And I shouldn’t have. But I was so tired of fighting, of blocking out the past, that I let her lead me to her hotel room, let her pour me another drink, let her take off my clothes.“We’re so incredibly lucky, babe.” I pressed a kiss to the soft skin of Bea’s neck.

“The luckiest.” She smiled up at me, tossing her hair out of her eyes. “The luckiest people in the world.”

Only, it turned out that we weren’t.

Because seven weeks after that positive pregnancy test, Bea died.

And I’d never let her go after that.

Author Bio

Lauren K. McKellar is a writer of contemporary romance reads that make you feel. This hybrid-published USA Today best-selling author loves writing books with stunning settings, heart-throb heroes, and leading ladies who overcome great hardships in their lives.

In addition to writing, Lauren loves to read, and you can often find her up at all hours of the night with a glass of wine, some chocolate, and a good book. She lives by the beach in New South Wales, Australia, with her husband, infant son, and their two dogs. Most of the time, all four of them are well behaved.

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Review: ‘Seeking Faith’ by Lauren K. McKellar

The inseparable are well and truly split.

Mack, Faith and Lacey, joined at the hip since they were kids, are about to graduate high school. You might think this sounds like a book about coming-of-age and taking that leap into adulthood.

It is — except one of them doesn’t make it …

Mackenzie Carter has one solid thing on the agenda for her future — get out of town and focus on her post-school studies. After all, she’s wanted to be a vet since she was a little girl, and nothing, not the thought of being apart from her two best mates or the idea that maybe she’s got more-than-friendly feelings for a sexy local surfer can alter that … can it?

Graduation changes everything.

Almost three years later, and Mack’s high school dreams are just that — figments of her imagination, thanks to the guilt that haunts her on a daily basis. Will a faux relationship with Byron Leckie be the thing she needs to get her life back on track? Or will it make everything worse?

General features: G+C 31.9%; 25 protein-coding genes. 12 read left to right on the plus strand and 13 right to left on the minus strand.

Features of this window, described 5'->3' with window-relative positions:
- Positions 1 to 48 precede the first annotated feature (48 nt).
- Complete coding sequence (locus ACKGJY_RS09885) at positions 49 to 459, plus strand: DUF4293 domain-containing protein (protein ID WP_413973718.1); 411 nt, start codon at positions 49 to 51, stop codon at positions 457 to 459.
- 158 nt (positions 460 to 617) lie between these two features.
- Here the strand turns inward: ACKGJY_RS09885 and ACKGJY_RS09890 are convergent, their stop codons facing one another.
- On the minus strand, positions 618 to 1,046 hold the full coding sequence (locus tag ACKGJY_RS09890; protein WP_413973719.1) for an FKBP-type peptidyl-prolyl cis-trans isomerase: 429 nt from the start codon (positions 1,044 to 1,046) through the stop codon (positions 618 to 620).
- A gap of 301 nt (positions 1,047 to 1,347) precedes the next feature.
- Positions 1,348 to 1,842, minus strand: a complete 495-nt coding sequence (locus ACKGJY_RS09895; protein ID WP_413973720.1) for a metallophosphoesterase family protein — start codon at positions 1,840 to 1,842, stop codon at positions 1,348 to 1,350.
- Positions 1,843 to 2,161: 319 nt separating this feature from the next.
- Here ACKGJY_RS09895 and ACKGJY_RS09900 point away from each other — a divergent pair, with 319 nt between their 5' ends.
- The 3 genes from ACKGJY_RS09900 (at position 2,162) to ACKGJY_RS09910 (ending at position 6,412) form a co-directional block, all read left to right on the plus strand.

One thing is for certain. When these two collide, the damage will be fierce. After all, graduation was never meant to end like this.

This is the second in the pair of companion novels that together comprise the Surfer’s Way series, parallel novels that look at the consequences of Faith’s death from the perspectives of her two best friends. I reviewed the first book, by Jennifer Ryder, here. (And if you’re flicking between the reviews, I recommend taking a moment to admire the cover art. The use of the same stock image has been so cleverly done here — it ties the two books together but is sufficiently different that you don’t get confused. I love it!)

I adored Seeking Faith. Mackenzie is a character struggling with guilt, forbidden love and a lack of direction that leaves her surviving rather than living, cut off from everyone she loves. Despite all this, when we first meet her, she isn’t flat and defeated — she still has the spark that defines her. I was cheering for her from the first chapter.

Her relationship with Byron evolves through both flashbacks and current day events, so that we get to see how they came to fall in love and be pulled apart. While Losing Faith (the other book in the series) is the story that tells you who killed Faith, Seeking Faith is the one that gives you the real, tangled backstory behind the events of graduation night.

Poor Lacey almost seems naive once you understand the full story.

As a writer, I’m amazed at the craft that has gone into these two books, that they each have their own puzzle and that neither one spoils the main secrets for the other. I take my hat off to both authors. Also, McKellar has this amazing knack for drawing you into her characters. She takes “show, don’t tell” to a whole new level. I’m in awe.

Like Losing Faith, Seeking Faith has some steamy sex scenes, so that’s something to be aware of if you’re worried about — or looking for — that sort of thing. It also has action, enough mystery to keep me (someone who isn’t normally a romance reader) hooked, and a hot leading man. What more do you need?